When working with ray-traced 3D compositions, it is important to have the proper hardware installed in your computer to work smoothly. An NVIDIA video display card that has on-board CUDA technology is required for working with ray-traced 3D compositions with GPU acceleration.
The following GPU and OpenGL-based features in After Effects require that features be categorized based on the capabilities of your GPU:
- Ray-traced 3D renderer
- Rendering on the GPU
- Fast Draft previews mode
- Faster blitting to the screen (OpenGL SwapBuffer)
- Hardware Accelerate Composition, Layer, and Footage Panels preference
OpenGL is a set of standards for high-performance processing of 2D and 3D graphics on the graphics processing unit (GPU) for a wide variety of applications. OpenGL provides fast rendering for previews (Fast Draft mode).
After Effects can take advantage of GPU (graphics processing unit) on your graphics card for some specific kinds of processing.
The GPU features in After Effects are of the following 3 categories:
- GPU-accelerated ray-traced 3D renderer (CUDA on specific graphics cards)
- Fast Draft mode and Hardware BlitPipe (OpenGL with somewhat stringent requirements)
- OpenGL swap buffer (OpenGL with looser requirements)
In general, After Effects does not require CUDA features of any specific set of Nvidia GPUs. Only the GPU-accelerated ray-traced 3D renderer requires this. The other GPU features work on any GPU that meets certain basic requirements, including AMD and Intel GPUs.
OpenGL supports the drawing of interface items, such as, composition, footage, and layer panels. Other drawing functions like grids, guides, rulers, and bounding boxes are now operated by OpenGL, as well. This feature is also known as the Hardware BlitPipe.
To enable OpenGL support for drawing interface items, click the Hardware Accelerate Composition, Layer, and Footage Panels checkbox in Edit > Preferences > Display (Windows), or After Effects > Preferences > Display (Mac OS).
To access the information about the current status of GPU in After Effects, use the following steps:
To enable Fast Draft, click the Fast Previews button on the Composition panel, and choose Fast Draft. Fast Draft causes slight appearance differences in the Composition panel, best suited for quick previewing. Fast Draft is useful for setting up, and previewing a composition for later rendering in ray-traced 3D.
If your GPU is not supported or you have an old driver, ray-traced 3D compositions render on the CPU using all physical cores. If you have a GPU-supported configuration in a headless environment (for example, a render farm), you can force ray-traced 3D compositions to render on the CPU by setting the Ray-tracing option in the GPU Information dialog box. Renders done on the CPU match renders done on the GPU.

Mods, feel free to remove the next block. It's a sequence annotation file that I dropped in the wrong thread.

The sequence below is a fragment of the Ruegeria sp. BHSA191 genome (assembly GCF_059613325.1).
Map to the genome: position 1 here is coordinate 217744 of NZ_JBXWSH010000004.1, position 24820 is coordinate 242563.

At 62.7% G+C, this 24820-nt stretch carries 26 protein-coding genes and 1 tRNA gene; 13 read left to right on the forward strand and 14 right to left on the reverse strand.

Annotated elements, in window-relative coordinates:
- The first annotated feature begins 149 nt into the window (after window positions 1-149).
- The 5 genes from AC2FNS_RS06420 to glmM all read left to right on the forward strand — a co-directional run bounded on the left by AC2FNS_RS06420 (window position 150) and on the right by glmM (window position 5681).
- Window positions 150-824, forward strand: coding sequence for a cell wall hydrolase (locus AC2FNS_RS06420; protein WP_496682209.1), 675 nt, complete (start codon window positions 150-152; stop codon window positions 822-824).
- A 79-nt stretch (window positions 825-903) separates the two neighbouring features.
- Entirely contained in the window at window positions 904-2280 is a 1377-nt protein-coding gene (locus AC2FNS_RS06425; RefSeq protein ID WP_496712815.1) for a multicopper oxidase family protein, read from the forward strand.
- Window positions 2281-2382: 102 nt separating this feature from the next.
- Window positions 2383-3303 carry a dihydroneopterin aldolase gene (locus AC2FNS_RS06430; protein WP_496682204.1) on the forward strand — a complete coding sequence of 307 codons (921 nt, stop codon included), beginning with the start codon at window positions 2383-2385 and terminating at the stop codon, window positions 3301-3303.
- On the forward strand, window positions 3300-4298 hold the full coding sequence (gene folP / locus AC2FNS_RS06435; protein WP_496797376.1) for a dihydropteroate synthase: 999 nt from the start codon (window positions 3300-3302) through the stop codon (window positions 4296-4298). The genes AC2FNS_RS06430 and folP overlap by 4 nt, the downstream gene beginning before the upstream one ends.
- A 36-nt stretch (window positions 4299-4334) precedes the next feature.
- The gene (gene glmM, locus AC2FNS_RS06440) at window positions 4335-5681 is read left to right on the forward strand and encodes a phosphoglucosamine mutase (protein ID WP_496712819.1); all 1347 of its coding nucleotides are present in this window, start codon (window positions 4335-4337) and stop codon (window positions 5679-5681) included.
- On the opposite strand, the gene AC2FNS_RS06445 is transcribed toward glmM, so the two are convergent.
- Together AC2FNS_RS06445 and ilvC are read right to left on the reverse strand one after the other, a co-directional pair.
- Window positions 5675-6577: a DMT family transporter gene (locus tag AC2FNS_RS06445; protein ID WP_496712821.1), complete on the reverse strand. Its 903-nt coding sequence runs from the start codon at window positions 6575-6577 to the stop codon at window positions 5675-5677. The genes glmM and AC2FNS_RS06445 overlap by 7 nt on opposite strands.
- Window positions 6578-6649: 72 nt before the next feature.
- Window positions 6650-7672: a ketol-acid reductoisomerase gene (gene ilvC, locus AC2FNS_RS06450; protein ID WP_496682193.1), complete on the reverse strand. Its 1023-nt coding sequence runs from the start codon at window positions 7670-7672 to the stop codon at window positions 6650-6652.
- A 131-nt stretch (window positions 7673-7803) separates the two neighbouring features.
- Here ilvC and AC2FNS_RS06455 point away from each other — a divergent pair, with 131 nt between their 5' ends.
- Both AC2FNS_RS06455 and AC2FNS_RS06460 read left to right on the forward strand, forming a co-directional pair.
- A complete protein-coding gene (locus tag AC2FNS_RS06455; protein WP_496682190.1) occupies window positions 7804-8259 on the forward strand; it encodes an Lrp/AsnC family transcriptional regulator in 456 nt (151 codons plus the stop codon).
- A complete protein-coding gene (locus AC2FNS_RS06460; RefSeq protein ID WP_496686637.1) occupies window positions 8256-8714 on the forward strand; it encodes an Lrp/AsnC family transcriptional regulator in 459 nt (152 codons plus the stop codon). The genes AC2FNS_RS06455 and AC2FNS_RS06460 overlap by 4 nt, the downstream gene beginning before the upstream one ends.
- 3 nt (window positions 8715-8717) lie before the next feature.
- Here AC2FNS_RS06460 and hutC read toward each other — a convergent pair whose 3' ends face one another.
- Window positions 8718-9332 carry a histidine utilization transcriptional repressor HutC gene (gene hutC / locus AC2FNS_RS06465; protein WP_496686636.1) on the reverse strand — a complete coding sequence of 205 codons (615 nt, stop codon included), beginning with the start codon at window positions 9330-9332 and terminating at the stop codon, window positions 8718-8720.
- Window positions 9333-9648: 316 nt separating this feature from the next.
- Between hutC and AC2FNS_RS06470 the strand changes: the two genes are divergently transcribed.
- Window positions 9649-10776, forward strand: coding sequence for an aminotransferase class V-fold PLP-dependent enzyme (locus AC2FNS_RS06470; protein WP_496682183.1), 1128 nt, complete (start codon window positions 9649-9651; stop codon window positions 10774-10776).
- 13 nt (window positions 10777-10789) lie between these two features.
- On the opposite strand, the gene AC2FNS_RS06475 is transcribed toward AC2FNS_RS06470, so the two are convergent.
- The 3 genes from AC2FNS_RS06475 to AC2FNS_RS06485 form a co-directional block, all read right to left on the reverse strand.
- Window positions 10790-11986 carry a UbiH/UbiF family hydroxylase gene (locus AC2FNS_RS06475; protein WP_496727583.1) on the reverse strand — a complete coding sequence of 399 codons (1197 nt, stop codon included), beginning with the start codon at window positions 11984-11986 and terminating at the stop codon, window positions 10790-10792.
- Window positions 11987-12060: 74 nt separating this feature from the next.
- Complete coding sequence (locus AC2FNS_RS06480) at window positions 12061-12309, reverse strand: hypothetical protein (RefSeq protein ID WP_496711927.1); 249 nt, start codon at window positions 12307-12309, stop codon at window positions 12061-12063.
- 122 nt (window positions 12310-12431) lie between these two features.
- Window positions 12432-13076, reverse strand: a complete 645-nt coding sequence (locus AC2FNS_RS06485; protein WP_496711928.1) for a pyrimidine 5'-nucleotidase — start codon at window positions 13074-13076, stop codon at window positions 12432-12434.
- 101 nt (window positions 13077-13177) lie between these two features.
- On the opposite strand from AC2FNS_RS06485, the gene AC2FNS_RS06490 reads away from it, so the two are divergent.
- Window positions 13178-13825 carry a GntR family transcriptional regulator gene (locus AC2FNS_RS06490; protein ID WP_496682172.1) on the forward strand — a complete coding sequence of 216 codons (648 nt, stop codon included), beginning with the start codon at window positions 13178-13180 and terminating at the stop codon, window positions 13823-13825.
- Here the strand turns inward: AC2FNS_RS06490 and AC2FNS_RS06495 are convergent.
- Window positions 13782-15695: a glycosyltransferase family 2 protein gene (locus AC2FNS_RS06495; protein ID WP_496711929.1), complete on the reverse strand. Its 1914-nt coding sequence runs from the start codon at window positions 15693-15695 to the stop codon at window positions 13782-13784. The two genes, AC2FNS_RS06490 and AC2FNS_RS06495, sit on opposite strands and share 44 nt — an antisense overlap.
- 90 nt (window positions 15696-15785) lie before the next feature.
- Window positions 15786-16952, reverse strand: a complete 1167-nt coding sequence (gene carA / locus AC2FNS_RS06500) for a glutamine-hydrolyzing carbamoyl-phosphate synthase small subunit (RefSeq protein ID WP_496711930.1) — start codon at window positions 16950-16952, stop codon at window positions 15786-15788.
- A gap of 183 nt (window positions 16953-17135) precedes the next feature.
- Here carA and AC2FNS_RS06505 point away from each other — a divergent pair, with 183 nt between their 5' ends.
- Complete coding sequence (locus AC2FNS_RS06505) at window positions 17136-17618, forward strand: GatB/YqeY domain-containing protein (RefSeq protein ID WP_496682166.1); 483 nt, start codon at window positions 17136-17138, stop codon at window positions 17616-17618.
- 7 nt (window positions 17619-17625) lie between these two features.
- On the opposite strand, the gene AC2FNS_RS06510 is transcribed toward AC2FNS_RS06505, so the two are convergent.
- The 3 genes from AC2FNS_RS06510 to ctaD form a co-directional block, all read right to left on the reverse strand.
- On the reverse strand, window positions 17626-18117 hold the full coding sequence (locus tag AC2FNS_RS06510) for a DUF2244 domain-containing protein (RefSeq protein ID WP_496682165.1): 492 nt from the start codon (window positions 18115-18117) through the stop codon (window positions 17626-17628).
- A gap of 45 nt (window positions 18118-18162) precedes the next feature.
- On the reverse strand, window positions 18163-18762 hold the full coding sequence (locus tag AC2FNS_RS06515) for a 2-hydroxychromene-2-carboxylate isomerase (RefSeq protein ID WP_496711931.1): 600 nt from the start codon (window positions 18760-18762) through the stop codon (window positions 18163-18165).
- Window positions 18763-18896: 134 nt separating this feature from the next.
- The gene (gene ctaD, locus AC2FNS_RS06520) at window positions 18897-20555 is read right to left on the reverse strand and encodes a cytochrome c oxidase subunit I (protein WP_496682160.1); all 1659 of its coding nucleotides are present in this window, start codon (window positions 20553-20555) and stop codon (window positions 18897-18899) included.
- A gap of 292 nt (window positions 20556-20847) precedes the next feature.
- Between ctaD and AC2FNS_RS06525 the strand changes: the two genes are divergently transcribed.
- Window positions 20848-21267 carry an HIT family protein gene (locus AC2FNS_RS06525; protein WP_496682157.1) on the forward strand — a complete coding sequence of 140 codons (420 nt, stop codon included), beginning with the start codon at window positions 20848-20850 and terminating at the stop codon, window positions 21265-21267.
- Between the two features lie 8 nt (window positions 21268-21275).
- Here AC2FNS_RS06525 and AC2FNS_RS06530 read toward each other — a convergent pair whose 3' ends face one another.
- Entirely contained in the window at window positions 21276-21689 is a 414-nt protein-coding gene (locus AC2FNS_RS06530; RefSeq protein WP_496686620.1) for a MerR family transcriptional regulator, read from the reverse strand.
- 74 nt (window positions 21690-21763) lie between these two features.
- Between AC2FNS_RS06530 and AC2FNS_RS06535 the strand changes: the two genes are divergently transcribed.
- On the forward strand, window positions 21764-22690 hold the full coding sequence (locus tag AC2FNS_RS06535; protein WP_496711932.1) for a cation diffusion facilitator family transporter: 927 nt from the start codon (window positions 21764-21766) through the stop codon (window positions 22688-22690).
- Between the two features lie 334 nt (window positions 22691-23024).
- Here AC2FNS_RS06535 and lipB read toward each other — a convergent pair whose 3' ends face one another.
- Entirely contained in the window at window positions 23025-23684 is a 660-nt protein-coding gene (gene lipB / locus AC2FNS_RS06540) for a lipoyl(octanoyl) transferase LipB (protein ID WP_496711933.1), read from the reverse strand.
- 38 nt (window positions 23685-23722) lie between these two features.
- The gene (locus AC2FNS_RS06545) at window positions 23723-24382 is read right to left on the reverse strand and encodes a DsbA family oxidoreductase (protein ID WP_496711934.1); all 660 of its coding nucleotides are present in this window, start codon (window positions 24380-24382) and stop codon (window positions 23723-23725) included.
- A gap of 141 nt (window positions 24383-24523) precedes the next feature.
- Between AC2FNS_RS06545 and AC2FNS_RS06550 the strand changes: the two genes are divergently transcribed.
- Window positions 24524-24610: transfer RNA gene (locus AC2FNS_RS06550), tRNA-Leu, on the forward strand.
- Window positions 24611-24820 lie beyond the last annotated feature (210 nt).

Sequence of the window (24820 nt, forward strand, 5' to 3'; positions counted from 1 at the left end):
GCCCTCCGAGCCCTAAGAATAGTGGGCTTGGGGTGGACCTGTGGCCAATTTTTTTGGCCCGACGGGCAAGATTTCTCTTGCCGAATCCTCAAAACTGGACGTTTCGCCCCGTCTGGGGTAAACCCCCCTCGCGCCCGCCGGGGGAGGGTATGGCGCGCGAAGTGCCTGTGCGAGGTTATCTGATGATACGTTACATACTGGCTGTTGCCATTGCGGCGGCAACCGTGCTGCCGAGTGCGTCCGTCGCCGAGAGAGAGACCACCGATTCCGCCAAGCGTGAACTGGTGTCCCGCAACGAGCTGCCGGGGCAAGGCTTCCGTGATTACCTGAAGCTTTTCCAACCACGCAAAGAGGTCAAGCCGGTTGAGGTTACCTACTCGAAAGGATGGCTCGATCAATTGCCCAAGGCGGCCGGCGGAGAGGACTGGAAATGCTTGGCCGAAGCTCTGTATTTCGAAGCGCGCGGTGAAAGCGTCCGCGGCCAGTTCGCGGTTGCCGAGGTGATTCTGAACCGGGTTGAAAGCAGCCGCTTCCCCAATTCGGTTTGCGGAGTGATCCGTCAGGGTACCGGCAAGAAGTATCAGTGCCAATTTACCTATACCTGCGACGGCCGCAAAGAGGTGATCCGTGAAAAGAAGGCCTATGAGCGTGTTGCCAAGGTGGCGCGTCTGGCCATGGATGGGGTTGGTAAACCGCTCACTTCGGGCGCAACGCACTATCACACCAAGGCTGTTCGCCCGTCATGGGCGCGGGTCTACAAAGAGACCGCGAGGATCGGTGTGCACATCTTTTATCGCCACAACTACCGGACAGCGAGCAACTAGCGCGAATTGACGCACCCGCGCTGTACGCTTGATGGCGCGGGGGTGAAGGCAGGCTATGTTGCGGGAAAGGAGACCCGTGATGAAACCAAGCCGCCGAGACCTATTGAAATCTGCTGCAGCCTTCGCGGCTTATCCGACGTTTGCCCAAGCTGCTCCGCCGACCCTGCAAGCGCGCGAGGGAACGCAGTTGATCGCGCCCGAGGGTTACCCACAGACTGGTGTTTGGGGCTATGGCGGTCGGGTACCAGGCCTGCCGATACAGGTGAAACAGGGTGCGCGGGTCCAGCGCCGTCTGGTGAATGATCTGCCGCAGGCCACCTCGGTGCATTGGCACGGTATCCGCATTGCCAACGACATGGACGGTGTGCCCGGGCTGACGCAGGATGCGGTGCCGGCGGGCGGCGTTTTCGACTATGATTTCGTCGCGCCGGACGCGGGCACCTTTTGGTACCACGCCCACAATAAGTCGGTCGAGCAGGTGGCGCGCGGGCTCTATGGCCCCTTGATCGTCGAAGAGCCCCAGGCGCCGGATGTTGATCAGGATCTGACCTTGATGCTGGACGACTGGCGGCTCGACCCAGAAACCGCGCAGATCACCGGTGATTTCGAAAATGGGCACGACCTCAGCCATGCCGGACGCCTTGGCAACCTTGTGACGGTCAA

Video: Optimizing for high performance
- For OpenGL SwapBuffer: This level requires a GPU that can do OpenGL 1.5, or greater, with Shader Model 3.0, or greater. Most ATI and NVIDIA cards, and the Intel HD Graphics 3000 chipset (available in the MacBook Air, Mac Mini, various Windows machines, etc.) and 4000 (Windows only at this time) are supported. If your GPU does not support these requirements, software OS blitting like CS5.5 occurs, and there are improvements for software blitting in After Effects.
- For Fast Draft previews, Hardware BlitPipe, and Cartoon GPU acceleration: Includes Level 1 features. This level requires OpenGL 2.0, or greater (with Shader Model 4.0, or greater, on Windows), and 256 MB, or greater, of texture memory. Most ATI and NVIDIA cards released in the past five years, plus the Intel HD Graphics 3000/4000, support this level. If your GPU does not support these requirements, these following features are disabled:
- Fast Draft mode
- The Hardware Accelerate Composition, Layer, and Footage panels preference.
- The Cartoon effect's Use OpenGL When Available option (the Cartoon effect then runs on the CPU).
- For Ray-traced 3D rendering on the GPU: Includes Level 1 & 2 features (for machines with attached monitors). This level requires a supported NVIDIA GPU and 512 MB, or greater, of texture memory. For a list of supported GPUs, see the Adobe website.
Before working with After Effects and CUDA features, install the latest video driver for your NVIDIA GPU:
- Windows: Install the latest WHQL-certified driver for your GPU: http://www.nvidia.com/page/drivers.html
- Mac OS: Install the NVIDIA CUDA driver (v4.0.50 or later): http://www.nvidia.com/object/mac-driver-archive.html
You can update the CUDA driver in the CUDA panel in System Preferences or by going to the NVIDIA website.
If your GPU is not supported or you have an old driver, ray-traced 3D compositions render on the CPU using all physical cores. If you have a GPU-supported configuration in a headless environment (for example, a render farm), you can force ray-traced 3D compositions to render on the CPU by setting the Ray-tracer option in the GPU Information dialog box (available from Previews preferences). Renders done on the CPU match renders done on the GPU.